Families with young children
The internet is probably already your new best friend. From online storytelling to science experiments, there are so many free resources and websites to help parents cope.
Setting up video chat ‘play dates’ with friends and grandparents, via free apps like Skype and Facebook FaceTime and Zoom (although the free version gives you limited time), is a great way to keep everyone connected. For parents who need to work from home, set up a timetable for who’s working and who’s parenting and stick to it.
TOP TIP: Your patience is likely to wear thin. There will be tantrums (yours and theirs) but don’t beat yourself up about it. This is new for everyone.
Families with teenagers
This is actually the time to encourage teens with their technology. Isolation has an impact on people’s mental health and that’s particularly true for adolescents. The more connected they can feel, the better. Give each other space but spend some time together every day where any issues are set aside. Try and keep teens to a daily routine with the same sleep schedule.
TOP TIP: Keep everyone active. Put on some fun tunes and dance! Kick a ball in your backyard, skip rope on your balcony or find a free exercise video on YouTube.
Isolating alone doesn’t mean you have to be alone. You can watch movies or sport with friends and family, virtually. Reaching out to offer support to others, if you’re able, is a good way to feel less alone too. Dating apps are seeing a huge surge and many offer in-app video calls and audio dates.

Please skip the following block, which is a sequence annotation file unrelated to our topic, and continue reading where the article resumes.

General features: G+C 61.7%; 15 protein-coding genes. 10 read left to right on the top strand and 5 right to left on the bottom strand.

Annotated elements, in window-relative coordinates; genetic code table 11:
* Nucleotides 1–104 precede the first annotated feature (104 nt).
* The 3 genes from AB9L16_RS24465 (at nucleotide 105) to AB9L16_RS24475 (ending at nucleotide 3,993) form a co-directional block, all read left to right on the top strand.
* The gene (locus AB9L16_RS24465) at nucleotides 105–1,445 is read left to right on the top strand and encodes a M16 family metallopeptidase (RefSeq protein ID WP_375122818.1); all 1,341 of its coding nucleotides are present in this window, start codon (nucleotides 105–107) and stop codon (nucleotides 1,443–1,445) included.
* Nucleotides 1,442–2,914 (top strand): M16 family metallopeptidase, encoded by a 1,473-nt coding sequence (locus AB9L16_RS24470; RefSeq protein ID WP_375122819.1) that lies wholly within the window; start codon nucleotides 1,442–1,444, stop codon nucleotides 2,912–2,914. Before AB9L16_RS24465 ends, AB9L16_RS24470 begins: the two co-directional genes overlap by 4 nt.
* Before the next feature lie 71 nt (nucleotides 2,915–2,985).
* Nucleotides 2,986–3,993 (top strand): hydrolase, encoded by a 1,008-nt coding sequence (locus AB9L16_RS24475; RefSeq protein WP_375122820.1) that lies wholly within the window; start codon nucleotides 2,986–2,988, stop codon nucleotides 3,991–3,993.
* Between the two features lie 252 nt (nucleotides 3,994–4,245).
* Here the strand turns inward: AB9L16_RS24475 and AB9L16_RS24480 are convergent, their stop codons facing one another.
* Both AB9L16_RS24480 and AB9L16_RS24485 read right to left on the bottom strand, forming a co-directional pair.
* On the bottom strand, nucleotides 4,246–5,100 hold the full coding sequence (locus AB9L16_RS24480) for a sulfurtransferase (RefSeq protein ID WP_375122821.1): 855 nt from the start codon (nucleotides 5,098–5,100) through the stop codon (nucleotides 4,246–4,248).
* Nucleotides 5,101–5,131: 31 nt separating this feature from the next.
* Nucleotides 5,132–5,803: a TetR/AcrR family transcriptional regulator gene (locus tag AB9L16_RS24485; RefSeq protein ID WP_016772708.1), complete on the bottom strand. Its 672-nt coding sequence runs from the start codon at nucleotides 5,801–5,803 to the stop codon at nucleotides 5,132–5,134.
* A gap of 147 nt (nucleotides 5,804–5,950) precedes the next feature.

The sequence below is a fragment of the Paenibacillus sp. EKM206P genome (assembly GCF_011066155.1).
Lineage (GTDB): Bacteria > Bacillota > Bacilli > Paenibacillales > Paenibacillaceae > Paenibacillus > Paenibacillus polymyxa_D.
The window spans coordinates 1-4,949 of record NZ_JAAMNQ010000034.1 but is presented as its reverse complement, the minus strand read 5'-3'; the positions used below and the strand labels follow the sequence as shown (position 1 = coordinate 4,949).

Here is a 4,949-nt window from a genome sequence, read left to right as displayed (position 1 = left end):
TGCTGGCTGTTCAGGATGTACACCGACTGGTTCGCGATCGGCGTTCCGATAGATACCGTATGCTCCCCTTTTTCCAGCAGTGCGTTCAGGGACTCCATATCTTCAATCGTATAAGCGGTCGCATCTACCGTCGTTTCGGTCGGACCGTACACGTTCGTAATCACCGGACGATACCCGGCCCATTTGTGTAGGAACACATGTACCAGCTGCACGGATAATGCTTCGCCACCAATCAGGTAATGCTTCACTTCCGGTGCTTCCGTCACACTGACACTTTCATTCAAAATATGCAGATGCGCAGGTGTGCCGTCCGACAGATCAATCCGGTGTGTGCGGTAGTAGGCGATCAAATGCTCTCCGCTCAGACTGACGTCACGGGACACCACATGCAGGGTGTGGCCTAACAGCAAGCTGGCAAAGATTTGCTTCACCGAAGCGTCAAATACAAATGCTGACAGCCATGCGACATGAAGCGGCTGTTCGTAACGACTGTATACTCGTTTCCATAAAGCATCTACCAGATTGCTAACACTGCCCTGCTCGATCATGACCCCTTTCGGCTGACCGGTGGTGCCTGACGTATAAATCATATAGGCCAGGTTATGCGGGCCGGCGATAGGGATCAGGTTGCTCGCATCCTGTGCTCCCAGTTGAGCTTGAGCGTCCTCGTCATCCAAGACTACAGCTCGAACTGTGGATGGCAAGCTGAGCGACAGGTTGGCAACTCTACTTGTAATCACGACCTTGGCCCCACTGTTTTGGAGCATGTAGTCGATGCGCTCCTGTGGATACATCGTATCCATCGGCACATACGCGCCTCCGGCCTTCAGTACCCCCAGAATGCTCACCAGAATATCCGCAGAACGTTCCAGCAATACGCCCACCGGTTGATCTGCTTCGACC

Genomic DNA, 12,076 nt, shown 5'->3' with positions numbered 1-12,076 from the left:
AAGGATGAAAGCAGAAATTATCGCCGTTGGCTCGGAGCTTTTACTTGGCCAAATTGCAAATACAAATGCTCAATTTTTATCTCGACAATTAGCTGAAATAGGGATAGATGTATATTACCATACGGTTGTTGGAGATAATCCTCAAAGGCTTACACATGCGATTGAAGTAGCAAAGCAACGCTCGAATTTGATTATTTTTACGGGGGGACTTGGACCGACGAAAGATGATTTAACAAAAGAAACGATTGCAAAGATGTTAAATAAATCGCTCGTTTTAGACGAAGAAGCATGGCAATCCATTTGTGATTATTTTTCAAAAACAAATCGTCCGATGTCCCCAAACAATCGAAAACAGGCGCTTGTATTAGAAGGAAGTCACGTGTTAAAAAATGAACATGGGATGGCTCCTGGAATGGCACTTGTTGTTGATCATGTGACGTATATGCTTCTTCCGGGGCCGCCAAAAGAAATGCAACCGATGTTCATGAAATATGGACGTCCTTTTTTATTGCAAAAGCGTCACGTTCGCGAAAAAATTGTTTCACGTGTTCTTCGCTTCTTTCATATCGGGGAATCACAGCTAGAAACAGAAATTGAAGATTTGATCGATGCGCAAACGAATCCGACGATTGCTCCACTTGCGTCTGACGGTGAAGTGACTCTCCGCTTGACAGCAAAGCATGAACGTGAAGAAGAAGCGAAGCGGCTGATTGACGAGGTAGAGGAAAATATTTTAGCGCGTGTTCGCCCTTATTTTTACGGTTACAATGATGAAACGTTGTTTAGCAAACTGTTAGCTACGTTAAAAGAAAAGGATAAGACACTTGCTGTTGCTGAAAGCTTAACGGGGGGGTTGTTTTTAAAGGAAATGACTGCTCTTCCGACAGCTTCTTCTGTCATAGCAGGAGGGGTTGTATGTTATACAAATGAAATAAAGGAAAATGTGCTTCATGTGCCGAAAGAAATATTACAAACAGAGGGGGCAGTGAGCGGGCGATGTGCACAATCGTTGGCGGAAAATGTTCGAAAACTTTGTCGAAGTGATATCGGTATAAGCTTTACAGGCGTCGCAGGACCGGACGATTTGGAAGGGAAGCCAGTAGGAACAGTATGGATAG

TOP TIP: Know that millions are in the same boat. Facebook groups offering support and friendship from other self-isolating singles are springing up daily.
Chat about what you can do in moments where things are stressful. There will be times when you get on each other’s nerves! Try to establish a routine if you’re working from home. Don’t stay in your PJs all day and build in breaks for some time outside. Finding a new work-life balance can be hard. Set time aside for each other so work doesn’t always take precedence. If you’re not working, try to set up a schedule for exercise, reading or being on the computer alone, but eating together.
TOP TIP: Try to put any arguments on hold. Pick your battles and weigh up if they’re really worth it at the moment.
Being in isolation doesn’t mean you can’t stay connected with your community. If you aren’t good on the internet, phone a friend or neighbour. There are lots of kind people dropping notes in letterboxes offering to help, so do take advantage of these. Shopping can be done online or use the special shopping hour from 7-8am where only seniors can access major supermarkets. Keep up with your that’s life! puzzles to keep your brain active. And if you get stuck, phone a friend and have a chat to work out the answer together. Also, that’s life! has a friendly community of puzzlers on our Facebook page, so why not join them?
TOP TIP: Stay as physically active as possible, even if that’s just a walk around your backyard or doing stretches and marching on the spot in front of the telly.
If you, or anyone you know, is experiencing mental health concerns or domestic abuse during this time of increased stress, there are a number of services available you can call 24 hours a day.
- Lifeline: 13 11 14 (Aus), 0800 543 354 (NZ).
- Domestic violence: 1800 737 732 (Aus), 0800 733 843 (NZ).
- Kids Helpline: 1800 55 1800 (Aus), 0800 54 37 54 (NZ).
For more, see this week’s that’s life! – out now!